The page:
Joe Bonner (April 20, 1948 – November 20, 2014) was a hard bop and modal jazz pianist, influenced by McCoy Tyner and Art Tatum.
He was born in Rocky Mount, North Carolina and studied at Virginia State College, but indicated that he learned more about music from musicians he worked with. In the seventies he played with Roy Haynes, Freddie Hubbard, Woody Shaw and Billy Harper, among others. (by wikipedia)
A fine pianist who was originally heavily influenced by McCoy Tyner, Joe Bonner is an excellent interpreter of modal-based music and advanced hard bop. He studied music at Virginia State College and early on played with Roy Haynes (1970-1971), Freddie Hubbard (1971-1972), Pharoah Sanders (1972-1974), and Billy Harper (late ’70s). Bonner, who recorded as a leader for Muse, Theresa, and most prominently Steeplechase, has been based in Colorado since the 1980s and remains a talented improviser. (by Scott Yanow)
An Under-appreciated Masterpiece:
I have always loved this album. I suspect that the reason that this wonderful set does not get the respect that it deserves is Joe Bonner’s overdubbing of his solo piano with a shadow Fender Rhodes. As distracting as that sounds on paper, it’s restrained use doesn’t overshadow the remarkable musicality that he displays on this almost therapeutic recording. It only makes me wonder why he thought it was necessary.
The accompanying cello and vocal on “Soft Breeze” sound completely appropriate to the nature of the music and this track has a calming effect that permeates the whole album. There is something graceful in Bonner’s style that is apparent even when he goes moderately up-tempo as he does in sections of “The Revolution.” His solo treatment of Thad Jones’ “A Child Is Born” is heartfelt and sublime. The nicely structured title track features the cello in melodic unison on the head only and the Fender Rhodes discretely in the background. “Primal Scream” undermines its title by being a romp in the park indicating that this is a scream of joy. “Ode To Trane” waltzes us off the floor without bringing the Fender Rhodes into the mix; a fitting climax to an album that ends too soon. The feeling that a tender and even spiritual mood is about to pass makes me want to listen to it again.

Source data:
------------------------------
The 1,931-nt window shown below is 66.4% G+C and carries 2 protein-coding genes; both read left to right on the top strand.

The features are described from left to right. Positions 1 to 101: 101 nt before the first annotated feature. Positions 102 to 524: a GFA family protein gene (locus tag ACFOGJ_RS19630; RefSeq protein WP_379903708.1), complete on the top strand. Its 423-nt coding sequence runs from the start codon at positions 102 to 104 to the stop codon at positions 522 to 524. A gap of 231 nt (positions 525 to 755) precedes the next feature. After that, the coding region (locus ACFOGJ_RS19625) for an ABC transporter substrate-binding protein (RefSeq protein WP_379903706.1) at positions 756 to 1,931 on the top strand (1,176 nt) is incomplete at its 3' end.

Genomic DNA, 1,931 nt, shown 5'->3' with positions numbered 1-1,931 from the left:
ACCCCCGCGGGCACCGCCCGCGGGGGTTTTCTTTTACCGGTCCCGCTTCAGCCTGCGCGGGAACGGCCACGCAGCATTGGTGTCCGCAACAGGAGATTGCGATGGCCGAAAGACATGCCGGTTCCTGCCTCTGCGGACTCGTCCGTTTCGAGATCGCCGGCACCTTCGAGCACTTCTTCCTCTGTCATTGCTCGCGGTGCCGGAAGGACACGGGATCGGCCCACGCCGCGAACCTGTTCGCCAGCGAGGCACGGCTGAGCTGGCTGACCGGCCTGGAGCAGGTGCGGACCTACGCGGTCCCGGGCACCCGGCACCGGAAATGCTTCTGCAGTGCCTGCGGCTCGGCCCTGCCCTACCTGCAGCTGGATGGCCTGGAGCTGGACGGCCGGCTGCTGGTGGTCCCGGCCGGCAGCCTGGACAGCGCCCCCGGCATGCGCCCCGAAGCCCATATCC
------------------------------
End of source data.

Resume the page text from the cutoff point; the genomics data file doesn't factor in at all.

Joe Bonner’s style of harmony and rhythmic attack are immediately recognizable; upon a few hearings it shouldn’t be too difficult to pick him out in a blindfold test. Trouble is that he never settled into the top tier of piano masters who are widely recorded and who get airplay on the few jazz radio stations left. This recording is an easy introduction to the music of Joe Bonner for those who have never heard him. His use of the Fender Rhodes almost caused me to remove one star from this review but this album is so listenable that I relented.
New Beginnings is a rare treat and should not be missed. (George F. Bailey)
Oh, what a peaceful album !
Joe Bonner (piano)
Laurie Antonioli (vocals on 01.)
01. Soft Breezes 6.24
02 The Revolution 6.57
03. A Child Is Born 5.32
04. New Beginnings 5.41
05. Primal Scream 6.23
06. Ode To Trane 7.13
Music composed by Joe Bronner,
except 03. which was composed by Thad Jones
Joe Bonner (April 20, 1948 – November 20, 2014)